What was your career path?
I did a PhD in photovoltaics and a postdoc on heat recovery in buildings, so energy has always been of interest to me. I have spent most of my career in industry. Working with the American manufacturing company Honeywell introduced me to the application of science. I then moved into small high-tech start-up companies in consumer goods.
The move to decarbonise the energy sector started around the 2000s and I became interested in moving back into energy. I led an industry association in Brussels working on energy policy with the European Parliament, Commission, and member states for nine years, understanding the political context of energy as an industry. From there, I developed a set of contacts which I now use as an independent consultant on energy.
What attracted you to the Entrepreneur in Residence (EiR) scheme?
The EiR scheme provides a fantastic opportunity to work with bright people doing great things, and collectively to understand how to take their research into the world.
Working in industry, I saw the leap needed to turn an idea into a product. This raised my interest in how innovation becomes something manufactured in bulk. To be funded to spend time looking at this unresolved challenge, alongside my other work, was great!
What are you enjoying about the residency?
It’s a great pleasure to work with innovative researchers. UoE already has a well-developed entrepreneurial process for students and staff and it’s fantastic to link into that and mentor staff.
There are two EiRs at UoE, myself and Lucinda Bruce-Gardyne, and it’s good to have someone to compete and compare with. Lucinda is more directly entrepreneurial, so we are well positioned to understand the UoE’s thinking around the application of science.
What project are you developing as EiR?
I am developing the Energy@Edinburgh (E@E) project, involving an “Energy Platform” and “Accelerated Market Entry” initiative. E@E aims to improve awareness of other researchers’ work, promote interdisciplinary exchange, grow staff understanding of the energy market and its opportunities, and encourage innovation and translation of research.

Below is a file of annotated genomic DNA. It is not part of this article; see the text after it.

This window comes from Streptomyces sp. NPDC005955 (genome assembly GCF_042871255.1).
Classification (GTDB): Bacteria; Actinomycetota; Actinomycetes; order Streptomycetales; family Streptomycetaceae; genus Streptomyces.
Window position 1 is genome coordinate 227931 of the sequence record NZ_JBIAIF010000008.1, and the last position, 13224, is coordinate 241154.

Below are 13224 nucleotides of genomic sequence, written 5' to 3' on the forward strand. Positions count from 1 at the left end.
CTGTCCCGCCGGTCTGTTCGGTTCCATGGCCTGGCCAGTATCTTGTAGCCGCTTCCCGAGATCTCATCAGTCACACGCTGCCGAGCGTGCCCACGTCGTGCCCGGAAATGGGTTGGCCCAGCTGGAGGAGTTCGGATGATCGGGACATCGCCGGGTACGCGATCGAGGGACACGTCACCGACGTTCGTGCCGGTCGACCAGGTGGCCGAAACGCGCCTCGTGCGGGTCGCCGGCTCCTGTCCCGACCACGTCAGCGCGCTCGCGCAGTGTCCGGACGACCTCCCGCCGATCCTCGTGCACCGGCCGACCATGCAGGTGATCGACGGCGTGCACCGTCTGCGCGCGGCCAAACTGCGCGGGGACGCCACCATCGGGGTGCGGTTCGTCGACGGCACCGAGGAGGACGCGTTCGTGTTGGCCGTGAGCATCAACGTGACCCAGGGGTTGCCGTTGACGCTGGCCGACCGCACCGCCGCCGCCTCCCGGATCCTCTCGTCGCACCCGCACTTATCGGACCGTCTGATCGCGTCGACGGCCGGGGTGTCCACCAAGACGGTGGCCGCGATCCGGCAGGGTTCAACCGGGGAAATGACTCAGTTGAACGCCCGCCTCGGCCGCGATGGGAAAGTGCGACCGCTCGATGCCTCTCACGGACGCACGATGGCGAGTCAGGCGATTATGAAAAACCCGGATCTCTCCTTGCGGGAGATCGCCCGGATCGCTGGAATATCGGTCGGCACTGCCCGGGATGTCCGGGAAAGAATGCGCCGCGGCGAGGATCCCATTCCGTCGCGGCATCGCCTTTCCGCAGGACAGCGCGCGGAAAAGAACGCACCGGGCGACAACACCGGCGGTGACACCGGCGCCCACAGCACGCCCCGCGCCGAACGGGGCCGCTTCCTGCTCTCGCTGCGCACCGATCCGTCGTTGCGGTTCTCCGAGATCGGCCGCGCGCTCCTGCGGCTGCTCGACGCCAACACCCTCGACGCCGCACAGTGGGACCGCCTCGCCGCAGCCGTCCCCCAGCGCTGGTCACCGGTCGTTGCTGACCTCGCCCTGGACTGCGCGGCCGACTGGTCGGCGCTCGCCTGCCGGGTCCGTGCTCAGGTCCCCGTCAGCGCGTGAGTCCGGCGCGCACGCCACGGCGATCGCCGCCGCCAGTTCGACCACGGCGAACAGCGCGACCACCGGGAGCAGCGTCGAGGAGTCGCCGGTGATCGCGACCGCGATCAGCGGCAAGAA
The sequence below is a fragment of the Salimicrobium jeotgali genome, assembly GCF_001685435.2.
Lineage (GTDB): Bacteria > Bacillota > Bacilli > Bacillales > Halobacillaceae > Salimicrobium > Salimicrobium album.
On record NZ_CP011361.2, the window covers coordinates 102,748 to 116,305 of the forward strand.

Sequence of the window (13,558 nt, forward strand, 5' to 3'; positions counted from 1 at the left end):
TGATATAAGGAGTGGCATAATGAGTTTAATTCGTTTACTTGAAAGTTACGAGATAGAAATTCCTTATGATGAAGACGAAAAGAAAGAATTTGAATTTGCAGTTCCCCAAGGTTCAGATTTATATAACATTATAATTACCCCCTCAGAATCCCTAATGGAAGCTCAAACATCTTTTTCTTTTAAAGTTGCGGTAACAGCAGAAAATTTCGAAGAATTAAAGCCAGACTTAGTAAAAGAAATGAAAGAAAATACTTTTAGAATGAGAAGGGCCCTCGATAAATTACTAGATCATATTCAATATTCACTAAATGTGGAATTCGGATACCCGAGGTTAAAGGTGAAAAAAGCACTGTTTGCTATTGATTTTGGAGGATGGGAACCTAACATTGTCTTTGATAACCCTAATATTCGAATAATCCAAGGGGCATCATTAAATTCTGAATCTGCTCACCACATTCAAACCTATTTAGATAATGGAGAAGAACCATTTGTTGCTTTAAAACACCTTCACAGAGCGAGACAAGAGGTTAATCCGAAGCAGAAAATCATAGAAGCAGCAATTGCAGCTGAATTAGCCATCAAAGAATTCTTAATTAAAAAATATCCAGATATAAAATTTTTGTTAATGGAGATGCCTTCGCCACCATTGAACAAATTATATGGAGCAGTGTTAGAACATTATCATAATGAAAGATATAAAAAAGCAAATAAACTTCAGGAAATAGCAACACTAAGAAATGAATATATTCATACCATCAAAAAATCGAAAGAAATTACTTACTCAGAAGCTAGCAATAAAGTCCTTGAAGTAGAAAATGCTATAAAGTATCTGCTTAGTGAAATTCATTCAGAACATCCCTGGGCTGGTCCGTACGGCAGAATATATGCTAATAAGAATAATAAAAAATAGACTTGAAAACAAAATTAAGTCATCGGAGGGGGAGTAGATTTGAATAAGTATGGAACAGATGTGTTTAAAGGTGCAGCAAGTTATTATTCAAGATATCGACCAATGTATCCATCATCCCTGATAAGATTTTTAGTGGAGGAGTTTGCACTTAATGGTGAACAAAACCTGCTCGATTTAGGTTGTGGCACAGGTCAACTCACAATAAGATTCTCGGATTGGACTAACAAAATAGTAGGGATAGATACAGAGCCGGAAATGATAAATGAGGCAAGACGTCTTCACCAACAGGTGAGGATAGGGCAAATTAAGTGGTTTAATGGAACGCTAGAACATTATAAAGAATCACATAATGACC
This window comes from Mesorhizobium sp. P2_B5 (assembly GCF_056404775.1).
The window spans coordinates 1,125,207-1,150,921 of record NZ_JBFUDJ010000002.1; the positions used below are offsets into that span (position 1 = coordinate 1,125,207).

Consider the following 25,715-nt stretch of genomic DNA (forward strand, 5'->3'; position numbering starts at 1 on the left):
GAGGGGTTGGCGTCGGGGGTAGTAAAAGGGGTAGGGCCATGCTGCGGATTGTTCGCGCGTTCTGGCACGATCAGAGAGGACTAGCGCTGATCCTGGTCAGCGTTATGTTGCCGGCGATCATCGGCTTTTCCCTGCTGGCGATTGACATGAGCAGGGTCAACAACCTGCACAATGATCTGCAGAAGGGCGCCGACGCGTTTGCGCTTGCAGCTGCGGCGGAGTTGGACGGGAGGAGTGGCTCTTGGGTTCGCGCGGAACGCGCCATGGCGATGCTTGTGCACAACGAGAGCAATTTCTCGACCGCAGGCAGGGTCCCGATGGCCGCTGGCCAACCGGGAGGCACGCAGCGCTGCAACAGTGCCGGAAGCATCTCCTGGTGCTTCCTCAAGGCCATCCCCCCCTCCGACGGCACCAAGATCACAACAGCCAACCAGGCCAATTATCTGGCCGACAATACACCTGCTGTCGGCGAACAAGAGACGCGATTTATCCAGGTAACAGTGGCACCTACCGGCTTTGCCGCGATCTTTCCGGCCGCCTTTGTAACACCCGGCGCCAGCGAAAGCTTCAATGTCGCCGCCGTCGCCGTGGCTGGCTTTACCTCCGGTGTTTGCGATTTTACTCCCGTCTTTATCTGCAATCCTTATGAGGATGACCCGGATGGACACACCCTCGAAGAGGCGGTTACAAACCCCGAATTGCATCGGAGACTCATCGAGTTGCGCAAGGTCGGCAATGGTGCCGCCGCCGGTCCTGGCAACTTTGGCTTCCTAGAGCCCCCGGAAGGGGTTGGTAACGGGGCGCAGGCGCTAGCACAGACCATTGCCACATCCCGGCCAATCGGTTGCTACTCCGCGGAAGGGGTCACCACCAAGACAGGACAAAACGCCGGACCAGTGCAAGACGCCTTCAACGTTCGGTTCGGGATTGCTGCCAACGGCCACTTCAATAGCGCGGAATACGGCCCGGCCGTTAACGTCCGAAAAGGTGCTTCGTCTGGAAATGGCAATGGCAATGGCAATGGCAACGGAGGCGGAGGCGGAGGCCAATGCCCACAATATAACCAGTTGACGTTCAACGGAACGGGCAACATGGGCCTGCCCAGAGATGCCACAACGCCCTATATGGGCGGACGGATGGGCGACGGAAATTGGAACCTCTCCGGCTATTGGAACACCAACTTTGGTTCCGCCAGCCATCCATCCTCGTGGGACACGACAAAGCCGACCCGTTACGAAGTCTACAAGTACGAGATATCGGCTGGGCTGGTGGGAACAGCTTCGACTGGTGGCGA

The platform will allow UoE to present one face to industry. Meanwhile, I am working with the energy storage research group, running activities in parallel to shorten the path to commercialisation. So we’re not looking for shortcuts but wormholes! This will inform a new model for commercialisation for other research groups.
What was the motivation behind the project?
Energy research is an area of particular strength at UoE with some 300 academics focusing on this challenge, from engineers to social scientists. Within universities, however, many contacts go one-to-one on reputation and creating connections with academics who could support your research is difficult.
Today’s academics are under high pressure from teaching and research, onerous applications and limited funds. Time to network is missing, yet grant-making bodies are now asking for more industry-aware, interdisciplinary applications. E@E will allow people to uncover the resources available across UoE and will meet a lot of needs – both of industry and government funding.
Six months in, how is the project going?
The project is progressing well. EI is coordinating on energy topics across all UoE schools in order to respond to approaches by external companies. Academics are now actively engaged in developing the platform, collating information on a website.
It has taken a little while to adjust to the culture. Universities are very differently structured to industry organisations, being very big and loosely connected, but they are great people to work with and places to work. It is a different world as lots of academics have gone through an academic line with little exposure to processes behind commercialisation. We knew this wouldn’t be easy otherwise it would have happened already, but so far no unanticipated challenges have come up.
How did you apply to the scheme?
As an independent consultant, I had previously worked with EI to take specific technologies to market, and consulted on wind turbine technology for academics at UoE.
UoE pointed out that the fund had become available. I wrote the proposal independently, except for the commitments the University has to make, and edited it in conjunction with EI. The application was remarkably straightforward and took a relatively short period of time.
What do you hope your legacy will be?
For the Energy Platform, I would be happy if any company can go to UoE, make a call or look at a website, and immediately understand what energy research is happening, identify the individual, and be taken care of.
For the Accelerated Market Entry, if we can get to a good funding point with one of the academics and show that we have accelerated the path taking the technology forward - that would be success.